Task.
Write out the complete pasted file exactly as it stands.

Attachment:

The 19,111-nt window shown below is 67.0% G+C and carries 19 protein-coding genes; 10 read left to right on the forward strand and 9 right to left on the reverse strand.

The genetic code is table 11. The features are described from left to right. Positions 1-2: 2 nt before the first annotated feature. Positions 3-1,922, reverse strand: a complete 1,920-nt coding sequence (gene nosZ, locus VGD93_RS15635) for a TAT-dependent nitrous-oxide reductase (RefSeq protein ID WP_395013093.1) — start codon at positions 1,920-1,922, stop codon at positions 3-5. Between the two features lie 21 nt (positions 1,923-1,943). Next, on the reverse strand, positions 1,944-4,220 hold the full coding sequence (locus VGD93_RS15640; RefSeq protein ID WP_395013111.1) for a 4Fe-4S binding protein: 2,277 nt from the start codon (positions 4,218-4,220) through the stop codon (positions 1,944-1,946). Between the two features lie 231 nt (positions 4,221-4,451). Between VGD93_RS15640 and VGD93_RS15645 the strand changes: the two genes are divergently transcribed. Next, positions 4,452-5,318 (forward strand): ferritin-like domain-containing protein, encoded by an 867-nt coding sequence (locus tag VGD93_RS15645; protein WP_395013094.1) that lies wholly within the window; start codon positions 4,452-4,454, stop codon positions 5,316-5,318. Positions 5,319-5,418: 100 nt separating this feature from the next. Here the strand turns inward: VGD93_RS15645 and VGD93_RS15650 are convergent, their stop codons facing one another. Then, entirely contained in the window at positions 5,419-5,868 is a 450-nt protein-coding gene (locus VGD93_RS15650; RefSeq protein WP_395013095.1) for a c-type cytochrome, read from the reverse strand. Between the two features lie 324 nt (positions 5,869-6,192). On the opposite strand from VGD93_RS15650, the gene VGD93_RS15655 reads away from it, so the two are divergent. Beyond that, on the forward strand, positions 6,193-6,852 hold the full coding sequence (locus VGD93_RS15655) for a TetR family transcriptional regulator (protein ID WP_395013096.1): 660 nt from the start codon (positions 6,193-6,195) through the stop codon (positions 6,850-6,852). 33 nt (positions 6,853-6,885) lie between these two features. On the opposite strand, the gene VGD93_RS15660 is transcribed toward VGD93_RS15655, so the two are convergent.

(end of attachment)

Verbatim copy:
The 19,111-nt window shown below is 67.0% G+C and carries 19 protein-coding genes; 10 read left to right on the forward strand and 9 right to left on the reverse strand.

The genetic code is table 11. The features are described from left to right. Positions 1-2: 2 nt before the first annotated feature. Positions 3-1,922, reverse strand: a complete 1,920-nt coding sequence (gene nosZ, locus VGD93_RS15635) for a TAT-dependent nitrous-oxide reductase (RefSeq protein ID WP_395013093.1) — start codon at positions 1,920-1,922, stop codon at positions 3-5. Between the two features lie 21 nt (positions 1,923-1,943). Next, on the reverse strand, positions 1,944-4,220 hold the full coding sequence (locus VGD93_RS15640; RefSeq protein ID WP_395013111.1) for a 4Fe-4S binding protein: 2,277 nt from the start codon (positions 4,218-4,220) through the stop codon (positions 1,944-1,946). Between the two features lie 231 nt (positions 4,221-4,451). Between VGD93_RS15640 and VGD93_RS15645 the strand changes: the two genes are divergently transcribed. Next, positions 4,452-5,318 (forward strand): ferritin-like domain-containing protein, encoded by an 867-nt coding sequence (locus tag VGD93_RS15645; protein WP_395013094.1) that lies wholly within the window; start codon positions 4,452-4,454, stop codon positions 5,316-5,318. Positions 5,319-5,418: 100 nt separating this feature from the next. Here the strand turns inward: VGD93_RS15645 and VGD93_RS15650 are convergent, their stop codons facing one another. Then, entirely contained in the window at positions 5,419-5,868 is a 450-nt protein-coding gene (locus VGD93_RS15650; RefSeq protein WP_395013095.1) for a c-type cytochrome, read from the reverse strand. Between the two features lie 324 nt (positions 5,869-6,192). On the opposite strand from VGD93_RS15650, the gene VGD93_RS15655 reads away from it, so the two are divergent. Beyond that, on the forward strand, positions 6,193-6,852 hold the full coding sequence (locus VGD93_RS15655) for a TetR family transcriptional regulator (protein ID WP_395013096.1): 660 nt from the start codon (positions 6,193-6,195) through the stop codon (positions 6,850-6,852). 33 nt (positions 6,853-6,885) lie between these two features. On the opposite strand, the gene VGD93_RS15660 is transcribed toward VGD93_RS15655, so the two are convergent.